Arguably the FIO’s most significant power is the ability to preempt state laws that are inconsistent with “covered agreements,” although it applies only where the preempted law provides less favorable treatment to foreign insurers than U.S. companies and is inconsistent with a "covered agreement." To exercise the preemption authority, the FIO must follow a time consuming and complex process. As of yet, the FIO has not begun to process of seeking to preempt any state laws. There has been significant industry discussion that the FIO should consider using its preemption power as a means to create uniform collateral requirements in the states.
The extent of the FIO’s preemptive power – and how that power may be asserted – remains untested as the U.S. Department of the Treasury has yet to enter into a “covered agreement” as defined in Dodd-Frank, but it has been specifically noted that such covered agreements may pertain to reinsurance collateral requirements.
NAIC Reinsurance Initiatives
U.S. trade negotiators and state insurance regulators have been under pressure from the international insurance industry to reduce or eliminate these collateral requirements. In 2011, the National Association of Insurance Commissioners (NAIC) amended its Credit for Reinsurance Model Law & Regulation (Model Law) to include a process by which non-U.S. reinsurers may qualify for reduced collateral requirements based on several factors, such as the reinsurer’s financial rating and the quality of insurance regulation of the reinsurer’s state of domicile. Some states have already enacted legislation resembling the revised model law, including Florida, New Jersey, New York, Indiana, and Pennsylvania, while a number of states are considering whether to follow suit.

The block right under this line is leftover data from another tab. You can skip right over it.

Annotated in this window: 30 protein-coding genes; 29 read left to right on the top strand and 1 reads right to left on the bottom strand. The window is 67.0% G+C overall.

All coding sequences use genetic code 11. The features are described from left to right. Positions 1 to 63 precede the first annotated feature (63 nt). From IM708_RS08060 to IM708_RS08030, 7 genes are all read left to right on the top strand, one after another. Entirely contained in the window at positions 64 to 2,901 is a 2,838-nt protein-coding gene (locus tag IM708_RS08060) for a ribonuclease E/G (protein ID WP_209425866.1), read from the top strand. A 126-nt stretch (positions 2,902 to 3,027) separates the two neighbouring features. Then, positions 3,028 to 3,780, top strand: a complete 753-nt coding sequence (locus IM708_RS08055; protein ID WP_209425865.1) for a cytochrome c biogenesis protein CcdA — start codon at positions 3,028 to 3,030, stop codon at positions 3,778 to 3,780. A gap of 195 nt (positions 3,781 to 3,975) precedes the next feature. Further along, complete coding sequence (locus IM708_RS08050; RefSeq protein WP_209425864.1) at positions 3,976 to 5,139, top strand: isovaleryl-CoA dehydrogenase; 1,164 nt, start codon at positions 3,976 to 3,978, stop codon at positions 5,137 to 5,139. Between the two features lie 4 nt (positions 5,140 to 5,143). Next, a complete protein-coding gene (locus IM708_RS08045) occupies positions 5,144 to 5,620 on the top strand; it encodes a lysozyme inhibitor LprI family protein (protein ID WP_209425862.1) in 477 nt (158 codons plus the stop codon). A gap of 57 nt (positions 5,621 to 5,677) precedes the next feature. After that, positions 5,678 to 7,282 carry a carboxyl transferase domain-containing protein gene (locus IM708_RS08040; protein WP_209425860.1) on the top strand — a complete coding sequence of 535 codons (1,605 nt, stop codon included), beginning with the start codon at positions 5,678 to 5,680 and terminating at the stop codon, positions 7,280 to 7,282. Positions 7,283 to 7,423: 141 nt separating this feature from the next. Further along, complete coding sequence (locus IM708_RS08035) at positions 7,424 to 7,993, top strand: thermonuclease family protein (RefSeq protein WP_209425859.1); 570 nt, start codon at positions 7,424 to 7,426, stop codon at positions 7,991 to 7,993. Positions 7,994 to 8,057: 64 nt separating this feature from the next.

There has been some criticism that the Model Law does not eliminate the collateral requirements altogether. Also, the fact that adoption of changes to the model laws is voluntary is perceived as likely to undermine uniform implementation of the changes in collateral requirements among the States. If every state does not implement the Model Law, there will likely be deliberation on how to appropriately tap into the power granted to the FIO, Department of Treasury and the Office of the U.S. Trade Representative (USTR) to establish desirable international agreements on collateral requirements and using the FIOs preemption power to implement uniform collateral requirements.